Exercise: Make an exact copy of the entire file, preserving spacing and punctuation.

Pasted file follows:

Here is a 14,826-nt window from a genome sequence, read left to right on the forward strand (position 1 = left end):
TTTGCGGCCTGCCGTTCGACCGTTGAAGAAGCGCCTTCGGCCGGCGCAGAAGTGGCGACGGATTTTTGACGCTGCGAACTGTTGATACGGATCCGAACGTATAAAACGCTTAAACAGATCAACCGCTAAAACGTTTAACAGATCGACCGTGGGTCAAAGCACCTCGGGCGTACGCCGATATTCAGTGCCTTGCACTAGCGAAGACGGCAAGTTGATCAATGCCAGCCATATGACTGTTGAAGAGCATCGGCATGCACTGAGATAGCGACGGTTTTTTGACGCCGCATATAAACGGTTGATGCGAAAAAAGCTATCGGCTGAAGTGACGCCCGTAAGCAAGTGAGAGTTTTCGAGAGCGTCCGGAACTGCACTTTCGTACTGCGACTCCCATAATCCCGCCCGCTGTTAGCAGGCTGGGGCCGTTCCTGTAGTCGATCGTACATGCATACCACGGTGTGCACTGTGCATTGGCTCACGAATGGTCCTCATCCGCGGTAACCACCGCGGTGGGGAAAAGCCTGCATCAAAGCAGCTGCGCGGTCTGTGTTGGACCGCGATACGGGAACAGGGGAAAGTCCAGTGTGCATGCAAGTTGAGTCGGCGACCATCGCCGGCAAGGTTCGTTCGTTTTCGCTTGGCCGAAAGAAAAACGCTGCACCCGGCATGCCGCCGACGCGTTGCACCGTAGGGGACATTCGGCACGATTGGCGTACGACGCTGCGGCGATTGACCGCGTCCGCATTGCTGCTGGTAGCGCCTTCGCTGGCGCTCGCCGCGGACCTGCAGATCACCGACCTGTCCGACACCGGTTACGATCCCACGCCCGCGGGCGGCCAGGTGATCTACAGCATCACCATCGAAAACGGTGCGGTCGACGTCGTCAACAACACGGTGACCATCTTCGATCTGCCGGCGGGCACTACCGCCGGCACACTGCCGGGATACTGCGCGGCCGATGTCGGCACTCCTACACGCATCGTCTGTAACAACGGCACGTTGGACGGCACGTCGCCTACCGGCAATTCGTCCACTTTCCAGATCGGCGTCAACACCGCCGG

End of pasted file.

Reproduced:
Here is a 14,826-nt window from a genome sequence, read left to right on the forward strand (position 1 = left end):
TTTGCGGCCTGCCGTTCGACCGTTGAAGAAGCGCCTTCGGCCGGCGCAGAAGTGGCGACGGATTTTTGACGCTGCGAACTGTTGATACGGATCCGAACGTATAAAACGCTTAAACAGATCAACCGCTAAAACGTTTAACAGATCGACCGTGGGTCAAAGCACCTCGGGCGTACGCCGATATTCAGTGCCTTGCACTAGCGAAGACGGCAAGTTGATCAATGCCAGCCATATGACTGTTGAAGAGCATCGGCATGCACTGAGATAGCGACGGTTTTTTGACGCCGCATATAAACGGTTGATGCGAAAAAAGCTATCGGCTGAAGTGACGCCCGTAAGCAAGTGAGAGTTTTCGAGAGCGTCCGGAACTGCACTTTCGTACTGCGACTCCCATAATCCCGCCCGCTGTTAGCAGGCTGGGGCCGTTCCTGTAGTCGATCGTACATGCATACCACGGTGTGCACTGTGCATTGGCTCACGAATGGTCCTCATCCGCGGTAACCACCGCGGTGGGGAAAAGCCTGCATCAAAGCAGCTGCGCGGTCTGTGTTGGACCGCGATACGGGAACAGGGGAAAGTCCAGTGTGCATGCAAGTTGAGTCGGCGACCATCGCCGGCAAGGTTCGTTCGTTTTCGCTTGGCCGAAAGAAAAACGCTGCACCCGGCATGCCGCCGACGCGTTGCACCGTAGGGGACATTCGGCACGATTGGCGTACGACGCTGCGGCGATTGACCGCGTCCGCATTGCTGCTGGTAGCGCCTTCGCTGGCGCTCGCCGCGGACCTGCAGATCACCGACCTGTCCGACACCGGTTACGATCCCACGCCCGCGGGCGGCCAGGTGATCTACAGCATCACCATCGAAAACGGTGCGGTCGACGTCGTCAACAACACGGTGACCATCTTCGATCTGCCGGCGGGCACTACCGCCGGCACACTGCCGGGATACTGCGCGGCCGATGTCGGCACTCCTACACGCATCGTCTGTAACAACGGCACGTTGGACGGCACGTCGCCTACCGGCAATTCGTCCACTTTCCAGATCGGCGTCAACACCGCCGG